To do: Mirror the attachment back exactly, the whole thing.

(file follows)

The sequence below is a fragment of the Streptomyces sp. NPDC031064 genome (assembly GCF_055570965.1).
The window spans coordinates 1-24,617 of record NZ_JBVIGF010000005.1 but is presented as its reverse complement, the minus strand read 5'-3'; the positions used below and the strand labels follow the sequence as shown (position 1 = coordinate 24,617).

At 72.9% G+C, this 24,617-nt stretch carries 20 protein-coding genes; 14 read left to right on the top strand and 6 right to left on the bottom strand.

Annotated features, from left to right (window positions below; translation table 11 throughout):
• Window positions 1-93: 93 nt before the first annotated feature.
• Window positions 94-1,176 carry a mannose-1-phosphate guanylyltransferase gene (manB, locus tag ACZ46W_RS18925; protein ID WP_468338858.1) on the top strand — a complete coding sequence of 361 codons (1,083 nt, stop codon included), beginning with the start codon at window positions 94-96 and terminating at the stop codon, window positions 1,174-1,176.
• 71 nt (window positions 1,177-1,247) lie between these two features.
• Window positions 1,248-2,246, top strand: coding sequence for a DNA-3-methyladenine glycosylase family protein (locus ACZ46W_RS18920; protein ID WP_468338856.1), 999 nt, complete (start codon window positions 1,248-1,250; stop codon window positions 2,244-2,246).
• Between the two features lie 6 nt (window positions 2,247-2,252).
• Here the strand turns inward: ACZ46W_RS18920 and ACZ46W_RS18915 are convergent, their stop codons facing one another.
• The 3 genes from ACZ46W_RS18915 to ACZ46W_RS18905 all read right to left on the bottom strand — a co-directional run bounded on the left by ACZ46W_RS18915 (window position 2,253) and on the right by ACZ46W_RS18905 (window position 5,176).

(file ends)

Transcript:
The sequence below is a fragment of the Streptomyces sp. NPDC031064 genome (assembly GCF_055570965.1).
The window spans coordinates 1-24,617 of record NZ_JBVIGF010000005.1 but is presented as its reverse complement, the minus strand read 5'-3'; the positions used below and the strand labels follow the sequence as shown (position 1 = coordinate 24,617).

At 72.9% G+C, this 24,617-nt stretch carries 20 protein-coding genes; 14 read left to right on the top strand and 6 right to left on the bottom strand.

Annotated features, from left to right (window positions below; translation table 11 throughout):
• Window positions 1-93: 93 nt before the first annotated feature.
• Window positions 94-1,176 carry a mannose-1-phosphate guanylyltransferase gene (manB, locus tag ACZ46W_RS18925; protein ID WP_468338858.1) on the top strand — a complete coding sequence of 361 codons (1,083 nt, stop codon included), beginning with the start codon at window positions 94-96 and terminating at the stop codon, window positions 1,174-1,176.
• 71 nt (window positions 1,177-1,247) lie between these two features.
• Window positions 1,248-2,246, top strand: coding sequence for a DNA-3-methyladenine glycosylase family protein (locus ACZ46W_RS18920; protein ID WP_468338856.1), 999 nt, complete (start codon window positions 1,248-1,250; stop codon window positions 2,244-2,246).
• Between the two features lie 6 nt (window positions 2,247-2,252).
• Here the strand turns inward: ACZ46W_RS18920 and ACZ46W_RS18915 are convergent, their stop codons facing one another.
• The 3 genes from ACZ46W_RS18915 to ACZ46W_RS18905 all read right to left on the bottom strand — a co-directional run bounded on the left by ACZ46W_RS18915 (window position 2,253) and on the right by ACZ46W_RS18905 (window position 5,176).